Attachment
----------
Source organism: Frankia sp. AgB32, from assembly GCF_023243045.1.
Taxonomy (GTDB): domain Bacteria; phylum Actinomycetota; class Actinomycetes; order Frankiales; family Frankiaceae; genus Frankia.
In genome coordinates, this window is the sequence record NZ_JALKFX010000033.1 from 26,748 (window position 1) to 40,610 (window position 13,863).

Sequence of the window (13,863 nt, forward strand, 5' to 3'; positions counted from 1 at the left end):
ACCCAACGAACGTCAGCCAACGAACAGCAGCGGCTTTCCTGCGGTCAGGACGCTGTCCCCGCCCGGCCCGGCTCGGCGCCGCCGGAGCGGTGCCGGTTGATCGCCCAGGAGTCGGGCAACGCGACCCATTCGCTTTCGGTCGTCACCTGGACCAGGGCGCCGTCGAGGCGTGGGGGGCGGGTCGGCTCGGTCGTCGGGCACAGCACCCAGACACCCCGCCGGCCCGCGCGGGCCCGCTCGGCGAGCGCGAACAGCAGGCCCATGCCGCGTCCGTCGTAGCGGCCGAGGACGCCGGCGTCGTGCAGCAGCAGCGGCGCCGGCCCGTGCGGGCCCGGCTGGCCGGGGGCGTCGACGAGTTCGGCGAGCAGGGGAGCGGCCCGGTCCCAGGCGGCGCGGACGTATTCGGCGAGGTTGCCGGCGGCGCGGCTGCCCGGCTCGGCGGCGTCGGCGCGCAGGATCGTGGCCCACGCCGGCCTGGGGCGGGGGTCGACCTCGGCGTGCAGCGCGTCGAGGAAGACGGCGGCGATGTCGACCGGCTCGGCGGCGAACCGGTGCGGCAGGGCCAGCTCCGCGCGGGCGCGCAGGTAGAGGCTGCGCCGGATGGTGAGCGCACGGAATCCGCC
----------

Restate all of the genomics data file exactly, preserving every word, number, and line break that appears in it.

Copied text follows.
Source organism: Frankia sp. AgB32, from assembly GCF_023243045.1.
Taxonomy (GTDB): domain Bacteria; phylum Actinomycetota; class Actinomycetes; order Frankiales; family Frankiaceae; genus Frankia.
In genome coordinates, this window is the sequence record NZ_JALKFX010000033.1 from 26,748 (window position 1) to 40,610 (window position 13,863).

Sequence of the window (13,863 nt, forward strand, 5' to 3'; positions counted from 1 at the left end):
ACCCAACGAACGTCAGCCAACGAACAGCAGCGGCTTTCCTGCGGTCAGGACGCTGTCCCCGCCCGGCCCGGCTCGGCGCCGCCGGAGCGGTGCCGGTTGATCGCCCAGGAGTCGGGCAACGCGACCCATTCGCTTTCGGTCGTCACCTGGACCAGGGCGCCGTCGAGGCGTGGGGGGCGGGTCGGCTCGGTCGTCGGGCACAGCACCCAGACACCCCGCCGGCCCGCGCGGGCCCGCTCGGCGAGCGCGAACAGCAGGCCCATGCCGCGTCCGTCGTAGCGGCCGAGGACGCCGGCGTCGTGCAGCAGCAGCGGCGCCGGCCCGTGCGGGCCCGGCTGGCCGGGGGCGTCGACGAGTTCGGCGAGCAGGGGAGCGGCCCGGTCCCAGGCGGCGCGGACGTATTCGGCGAGGTTGCCGGCGGCGCGGCTGCCCGGCTCGGCGGCGTCGGCGCGCAGGATCGTGGCCCACGCCGGCCTGGGGCGGGGGTCGACCTCGGCGTGCAGCGCGTCGAGGAAGACGGCGGCGATGTCGACCGGCTCGGCGGCGAACCGGTGCGGCAGGGCCAGCTCCGCGCGGGCGCGCAGGTAGAGGCTGCGCCGGATGGTGAGCGCACGGAATCCGCC